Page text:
How much time do you spend doing homework each night? If your answer is less than two hours, you might want to start studying more until you reach that number.
According to a study from the UK that followed 3,000 students during the past 15 years, students who spend two hours studying each night do better in English, math and science. The study by the United Kingdom’s Department of Education found that studying between two and three hours had the best results for students.
“That’s one of the reasons Indian and Chinese children do better [in school],” said Pam Sammons, an education professor at University of Oxford, about the findings of the study. “They tend to put more time in. It’s to do with your effort as well as your ability.”
So does this mean that you should start studying for 10 hours every day? After all, if a little bit is good, then a lot must be better, right? Well, not exactly.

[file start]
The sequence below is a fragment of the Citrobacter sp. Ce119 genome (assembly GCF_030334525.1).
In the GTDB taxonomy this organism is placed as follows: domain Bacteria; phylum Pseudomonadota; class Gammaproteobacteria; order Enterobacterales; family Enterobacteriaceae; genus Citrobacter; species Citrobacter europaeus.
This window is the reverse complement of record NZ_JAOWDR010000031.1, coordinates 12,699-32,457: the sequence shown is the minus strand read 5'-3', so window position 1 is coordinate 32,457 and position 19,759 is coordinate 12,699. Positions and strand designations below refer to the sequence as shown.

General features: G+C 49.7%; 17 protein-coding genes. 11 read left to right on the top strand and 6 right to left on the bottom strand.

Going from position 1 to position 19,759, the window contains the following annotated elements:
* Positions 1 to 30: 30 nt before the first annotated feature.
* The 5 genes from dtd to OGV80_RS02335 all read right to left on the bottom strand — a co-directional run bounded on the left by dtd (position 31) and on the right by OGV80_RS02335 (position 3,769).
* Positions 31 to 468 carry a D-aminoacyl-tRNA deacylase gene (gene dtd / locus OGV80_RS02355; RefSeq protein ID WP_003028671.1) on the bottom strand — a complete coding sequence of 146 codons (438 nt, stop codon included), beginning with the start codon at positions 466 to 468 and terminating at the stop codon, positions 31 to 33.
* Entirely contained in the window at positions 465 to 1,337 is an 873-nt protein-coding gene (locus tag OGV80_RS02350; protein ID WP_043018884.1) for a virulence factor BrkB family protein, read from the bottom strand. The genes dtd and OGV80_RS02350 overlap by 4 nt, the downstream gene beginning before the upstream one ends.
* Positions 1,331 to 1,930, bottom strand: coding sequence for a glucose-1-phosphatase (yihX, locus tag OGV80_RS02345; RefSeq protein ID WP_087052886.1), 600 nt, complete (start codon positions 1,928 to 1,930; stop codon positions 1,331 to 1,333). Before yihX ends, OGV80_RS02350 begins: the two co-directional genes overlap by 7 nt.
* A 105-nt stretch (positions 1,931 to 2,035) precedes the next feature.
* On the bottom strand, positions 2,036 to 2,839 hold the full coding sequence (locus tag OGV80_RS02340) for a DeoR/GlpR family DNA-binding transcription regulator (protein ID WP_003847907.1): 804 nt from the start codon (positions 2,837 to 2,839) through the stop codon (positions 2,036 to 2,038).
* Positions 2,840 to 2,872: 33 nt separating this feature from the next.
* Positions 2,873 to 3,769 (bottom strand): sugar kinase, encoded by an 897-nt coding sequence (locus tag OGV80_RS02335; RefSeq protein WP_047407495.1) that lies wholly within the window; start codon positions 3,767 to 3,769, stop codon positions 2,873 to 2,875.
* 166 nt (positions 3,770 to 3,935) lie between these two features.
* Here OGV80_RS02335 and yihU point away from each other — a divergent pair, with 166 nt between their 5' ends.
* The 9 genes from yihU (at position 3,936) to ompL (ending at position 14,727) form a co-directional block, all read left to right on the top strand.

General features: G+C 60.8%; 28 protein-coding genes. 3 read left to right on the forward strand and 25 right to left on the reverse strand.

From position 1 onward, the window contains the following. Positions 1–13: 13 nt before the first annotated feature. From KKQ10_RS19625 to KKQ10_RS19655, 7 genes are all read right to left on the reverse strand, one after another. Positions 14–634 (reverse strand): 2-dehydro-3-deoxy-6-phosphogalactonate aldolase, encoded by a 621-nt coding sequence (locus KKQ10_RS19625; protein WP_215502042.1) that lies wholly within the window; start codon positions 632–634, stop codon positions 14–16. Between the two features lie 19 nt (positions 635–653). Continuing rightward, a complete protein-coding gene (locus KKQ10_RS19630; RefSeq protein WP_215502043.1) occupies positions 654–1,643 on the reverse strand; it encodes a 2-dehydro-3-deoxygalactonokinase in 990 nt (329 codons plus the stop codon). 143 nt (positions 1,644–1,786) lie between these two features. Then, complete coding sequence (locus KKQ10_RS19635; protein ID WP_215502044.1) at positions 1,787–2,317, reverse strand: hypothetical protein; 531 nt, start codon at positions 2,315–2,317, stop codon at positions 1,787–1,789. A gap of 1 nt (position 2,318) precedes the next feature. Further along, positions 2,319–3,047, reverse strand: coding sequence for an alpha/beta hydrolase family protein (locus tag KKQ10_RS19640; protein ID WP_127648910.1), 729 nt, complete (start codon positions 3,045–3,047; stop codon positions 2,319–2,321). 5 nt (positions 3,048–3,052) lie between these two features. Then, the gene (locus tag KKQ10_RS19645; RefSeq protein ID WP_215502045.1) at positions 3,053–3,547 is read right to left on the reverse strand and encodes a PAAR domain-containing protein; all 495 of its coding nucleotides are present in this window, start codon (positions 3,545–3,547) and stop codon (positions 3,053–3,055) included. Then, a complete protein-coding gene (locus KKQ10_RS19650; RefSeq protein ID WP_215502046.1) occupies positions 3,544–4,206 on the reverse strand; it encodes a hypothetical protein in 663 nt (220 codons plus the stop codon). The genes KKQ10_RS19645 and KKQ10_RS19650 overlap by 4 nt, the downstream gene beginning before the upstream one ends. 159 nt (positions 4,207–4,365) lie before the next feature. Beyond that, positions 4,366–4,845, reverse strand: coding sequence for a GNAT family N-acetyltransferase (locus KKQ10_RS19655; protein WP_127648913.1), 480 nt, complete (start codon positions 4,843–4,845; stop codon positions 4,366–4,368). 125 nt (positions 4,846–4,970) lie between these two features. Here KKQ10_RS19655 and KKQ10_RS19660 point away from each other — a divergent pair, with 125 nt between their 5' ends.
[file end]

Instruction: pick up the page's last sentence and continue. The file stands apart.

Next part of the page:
“What we’re not saying is that everyone should do large amounts, but if we could shift some of those who spend no time or half an hour into [doing] one to two hours [it would be better],” Sammons continued. “One of the reasons private schools results are better is that there’s more expectation of homework.”
What can parents do to help their children? Besides creating a schedule for their children that designates specific times for studying, parents can support their children in their studies and encourage the children to keep trying, even when things get difficult.
“Parents’ own resilience in the face of hardship provided a role model for their children’s efforts,” the study said.
Although the study focused on children who were in pre-school up to age 14, it seems that these findings can be applied for college students as well. A general rule-of-thumb recommends that college students study for three hours per actual hour spent in a classroom. For example, if you are taking 12 hours of classes, you should be studying 36 hours outside of the classroom, or 5.14 hours each night. This is more hours than the younger students are recommended, but it does make sense when you consider that college level classes are more challenging and demand more commitment from students in order to succeed.
Via The Guardian
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